Rock Garden of Chandigarh

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The rock garden or Rock Garden of Chandigarh is a Sculpture garden in Chandigarh, India, also known as Nek Chand's Rock Garden after its founder Nek Chand, a government official who started the garden secretly in his spare time in 1957. Today it is spread over an area of forty-acres (160,000 m²), it is completely built of industrial & home waste and thrown-away items.[1][2]

The garden is most famous for its sculptures made from recycled ceramic

It is situated near Sukhna Lake.[3] It consists of man-made interlinked waterfalls and many other sculptures that have been made of scrap & other kinds of wastes (bottles, glasses, bangles, tiles, ceramic pots, sinks, electrical waste, etc.) which are placed in walled paths.[citation needed][4]

In his spare time, Chand began collecting materials from demolition sites around the city. He recycled these materials into his own vision of the divine kingdom of Sukrani, choosing a gorge in a forest near Sukhna Lake for his work. The gorge had been designated as a land conservancy, a forest buffer established in 1902 that nothing could be built on. Chand’s work was illegal, but he was able to hide it for eighteen years before it was discovered by the authorities in 1975. By this time, it had grown into a 12-acre (49,000 m2) complex of interlinked courtyards, each filled with hundreds of pottery-covered concrete sculptures of dancers, musicians, and animals.[5]

His work was in serious danger of being demolished, but he was able to get public opinion on his side, and in 1976 the park was inaugurated as a public space. Nek Chand was given a salary, a title ("Sub-Divisional Engineer, Rock Garden"), and a workforce of 50 laborers so that he could concentrate full-time on his work. It even appeared on an Indian stamp in 1983.[6] The Rock Garden is still made out of recycled materials; and with the government’s help, Chand was able to set up collection centers around the city for waste, especially rags and broken ceramics.[7][8]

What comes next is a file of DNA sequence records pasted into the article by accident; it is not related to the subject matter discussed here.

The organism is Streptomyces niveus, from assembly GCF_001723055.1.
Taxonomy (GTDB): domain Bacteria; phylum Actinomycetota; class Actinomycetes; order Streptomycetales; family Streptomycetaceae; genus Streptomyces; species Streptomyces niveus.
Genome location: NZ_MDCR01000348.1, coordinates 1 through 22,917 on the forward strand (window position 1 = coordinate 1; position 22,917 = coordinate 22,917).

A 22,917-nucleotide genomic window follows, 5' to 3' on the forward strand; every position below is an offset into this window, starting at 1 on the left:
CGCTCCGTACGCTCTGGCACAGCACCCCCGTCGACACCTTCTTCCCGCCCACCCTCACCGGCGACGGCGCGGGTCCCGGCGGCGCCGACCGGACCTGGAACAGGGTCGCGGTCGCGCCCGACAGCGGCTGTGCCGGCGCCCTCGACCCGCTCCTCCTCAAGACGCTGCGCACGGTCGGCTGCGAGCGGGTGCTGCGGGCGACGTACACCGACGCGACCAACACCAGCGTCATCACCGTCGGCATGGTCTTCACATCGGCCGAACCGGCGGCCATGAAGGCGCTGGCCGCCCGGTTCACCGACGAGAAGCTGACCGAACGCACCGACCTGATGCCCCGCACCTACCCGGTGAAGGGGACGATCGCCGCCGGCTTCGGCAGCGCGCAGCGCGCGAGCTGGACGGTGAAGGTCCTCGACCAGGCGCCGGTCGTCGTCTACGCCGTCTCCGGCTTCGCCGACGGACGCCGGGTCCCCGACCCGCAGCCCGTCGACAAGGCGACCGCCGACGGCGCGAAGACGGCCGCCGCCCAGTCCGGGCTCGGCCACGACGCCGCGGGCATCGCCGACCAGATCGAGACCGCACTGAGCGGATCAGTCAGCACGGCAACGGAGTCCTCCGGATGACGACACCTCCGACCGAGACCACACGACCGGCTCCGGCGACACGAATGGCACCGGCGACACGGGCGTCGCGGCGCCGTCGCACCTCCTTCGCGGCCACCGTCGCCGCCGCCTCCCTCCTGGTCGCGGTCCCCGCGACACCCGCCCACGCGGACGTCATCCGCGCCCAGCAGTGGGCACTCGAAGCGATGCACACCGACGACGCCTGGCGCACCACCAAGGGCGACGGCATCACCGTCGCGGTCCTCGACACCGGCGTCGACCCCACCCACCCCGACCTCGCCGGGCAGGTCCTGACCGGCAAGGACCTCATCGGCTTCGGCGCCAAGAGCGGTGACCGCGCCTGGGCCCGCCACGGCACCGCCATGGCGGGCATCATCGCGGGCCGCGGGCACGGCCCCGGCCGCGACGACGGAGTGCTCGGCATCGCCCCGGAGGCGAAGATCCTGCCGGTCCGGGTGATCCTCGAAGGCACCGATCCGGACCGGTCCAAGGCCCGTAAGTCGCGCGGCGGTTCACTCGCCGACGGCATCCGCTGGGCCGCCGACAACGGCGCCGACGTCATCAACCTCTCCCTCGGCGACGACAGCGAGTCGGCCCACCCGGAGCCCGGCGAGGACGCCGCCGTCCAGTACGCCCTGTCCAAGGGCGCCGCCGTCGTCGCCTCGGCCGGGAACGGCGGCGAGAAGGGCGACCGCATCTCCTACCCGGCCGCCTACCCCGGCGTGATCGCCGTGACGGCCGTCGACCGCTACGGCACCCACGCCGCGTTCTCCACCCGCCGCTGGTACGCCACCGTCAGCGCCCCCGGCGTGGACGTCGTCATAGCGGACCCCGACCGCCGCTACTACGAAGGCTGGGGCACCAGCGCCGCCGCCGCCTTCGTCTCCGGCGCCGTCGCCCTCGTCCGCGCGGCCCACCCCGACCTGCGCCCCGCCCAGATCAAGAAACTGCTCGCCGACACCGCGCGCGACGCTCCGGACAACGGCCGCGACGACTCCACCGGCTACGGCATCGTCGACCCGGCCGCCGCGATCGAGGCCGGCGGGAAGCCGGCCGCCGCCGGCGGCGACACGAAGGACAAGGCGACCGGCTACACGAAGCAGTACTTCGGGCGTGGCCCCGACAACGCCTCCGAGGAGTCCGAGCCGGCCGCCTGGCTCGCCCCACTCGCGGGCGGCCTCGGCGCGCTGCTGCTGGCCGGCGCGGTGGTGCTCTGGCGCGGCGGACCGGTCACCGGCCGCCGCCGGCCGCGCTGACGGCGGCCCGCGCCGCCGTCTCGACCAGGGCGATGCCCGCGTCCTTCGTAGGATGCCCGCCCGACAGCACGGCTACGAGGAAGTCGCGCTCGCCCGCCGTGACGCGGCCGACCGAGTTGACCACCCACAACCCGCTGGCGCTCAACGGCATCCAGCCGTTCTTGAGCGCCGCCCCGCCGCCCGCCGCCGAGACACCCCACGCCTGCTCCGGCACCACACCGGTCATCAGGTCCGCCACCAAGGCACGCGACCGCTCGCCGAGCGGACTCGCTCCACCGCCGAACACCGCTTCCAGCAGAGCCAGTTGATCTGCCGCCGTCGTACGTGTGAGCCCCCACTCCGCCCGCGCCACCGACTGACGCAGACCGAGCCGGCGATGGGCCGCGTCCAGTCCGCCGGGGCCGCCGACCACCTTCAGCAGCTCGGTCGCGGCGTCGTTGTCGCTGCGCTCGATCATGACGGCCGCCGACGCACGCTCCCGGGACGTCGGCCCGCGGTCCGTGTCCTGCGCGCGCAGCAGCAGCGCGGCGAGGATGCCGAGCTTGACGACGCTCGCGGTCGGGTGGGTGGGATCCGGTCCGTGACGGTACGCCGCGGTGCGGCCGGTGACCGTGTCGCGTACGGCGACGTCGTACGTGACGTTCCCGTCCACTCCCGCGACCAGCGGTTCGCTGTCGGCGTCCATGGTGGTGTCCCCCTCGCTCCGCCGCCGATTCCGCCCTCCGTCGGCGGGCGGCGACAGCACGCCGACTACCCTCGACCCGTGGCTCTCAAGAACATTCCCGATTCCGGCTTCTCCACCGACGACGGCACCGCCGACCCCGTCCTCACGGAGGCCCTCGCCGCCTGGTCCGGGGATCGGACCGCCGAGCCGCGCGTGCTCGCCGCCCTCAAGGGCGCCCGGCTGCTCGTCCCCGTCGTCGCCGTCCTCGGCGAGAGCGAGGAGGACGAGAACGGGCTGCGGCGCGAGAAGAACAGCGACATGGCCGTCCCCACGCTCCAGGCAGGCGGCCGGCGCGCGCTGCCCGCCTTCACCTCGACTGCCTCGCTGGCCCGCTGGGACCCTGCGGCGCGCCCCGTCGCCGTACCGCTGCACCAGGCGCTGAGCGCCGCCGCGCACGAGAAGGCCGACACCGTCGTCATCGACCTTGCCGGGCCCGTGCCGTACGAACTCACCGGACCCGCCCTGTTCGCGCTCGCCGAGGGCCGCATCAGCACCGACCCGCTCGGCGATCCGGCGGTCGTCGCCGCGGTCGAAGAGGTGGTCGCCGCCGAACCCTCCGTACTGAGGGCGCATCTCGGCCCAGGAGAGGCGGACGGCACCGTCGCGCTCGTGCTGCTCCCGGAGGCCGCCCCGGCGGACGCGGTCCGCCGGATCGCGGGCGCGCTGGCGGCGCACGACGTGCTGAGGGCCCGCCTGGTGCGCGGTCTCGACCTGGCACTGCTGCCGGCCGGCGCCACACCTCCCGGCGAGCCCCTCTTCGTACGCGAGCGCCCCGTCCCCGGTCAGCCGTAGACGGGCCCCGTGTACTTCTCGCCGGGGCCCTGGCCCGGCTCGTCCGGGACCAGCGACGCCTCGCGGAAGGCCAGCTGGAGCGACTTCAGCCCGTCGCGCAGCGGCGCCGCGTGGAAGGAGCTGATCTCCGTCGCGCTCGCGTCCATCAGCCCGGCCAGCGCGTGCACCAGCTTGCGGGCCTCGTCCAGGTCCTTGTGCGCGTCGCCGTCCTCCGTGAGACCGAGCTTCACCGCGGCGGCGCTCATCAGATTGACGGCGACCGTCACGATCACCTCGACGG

When Chand left the country on a lecture tour in 1996, the city withdrew its funding, and vandals attacked the park. The Rock Garden Society took over the administration and upkeep of this unique visionary environment.[9]

The garden is visited by over five thousand people daily, with a total of more than twelve million visitors since its inception.[10]

Gallery[edit]

Further reading[edit]

  • Nek Chand's outsider art: the rock garden of Chandigarh, by Lucienne Peiry, John Maizels, Philippe Lespinasse, Nek Chand. Published by Flammarion, 2006. ISBN 2-08-030518-2.
  • The Collection, the Ruin and the Theatre: Architecture, sculpture and landscape in Nek Chand's Rock Garden, by Soumyen Bandyopadhyay and Iain Jackson. Liverpool University Press, 2007. ISBN 1-84631-120-9.

See also[edit]

References[edit]

  1. ^ Nek Chand Rock Garden Sublime spaces & visionary worlds: built environments of vernacular artists, by Leslie Umberger, Erika Lee Doss, Ruth DeYoung (CON) Kohler, Lisa (CON) Stone, Jane (CON) Bianco. Published by Princeton Architectural Press, 2007. ISBN 1-56898-728-5. Page 319-Page 322.
  2. ^ "Night tourism to light up ‘rocks’". The Times of India. 2012-07-01. Retrieved 2012-10-30. 
  3. ^ "Working wealth out of waste". 
  4. ^ "Chandigarh, the City Beautiful: Environmental Profile of a Modern Indian City". 
  5. ^ "Picturing South Asian Culture in English: Textual and Visual Representations". 
  6. ^ "Pak scribes tour city, visit Rock Garden". 
  7. ^ "'Pricey' weddings at Rock Garden". 
  8. ^ "Chandigarh Rock Garden to get a face-lift". 
  9. ^ "Encyclopaedia of Tourism Resources in India, Volume 1". 
  10. ^ "Discover India by Rail". 

External links[edit]

Coordinates: 30°45′07″N 76°48′25″E / 30.752°N 76.807°E / 30.752; 76.807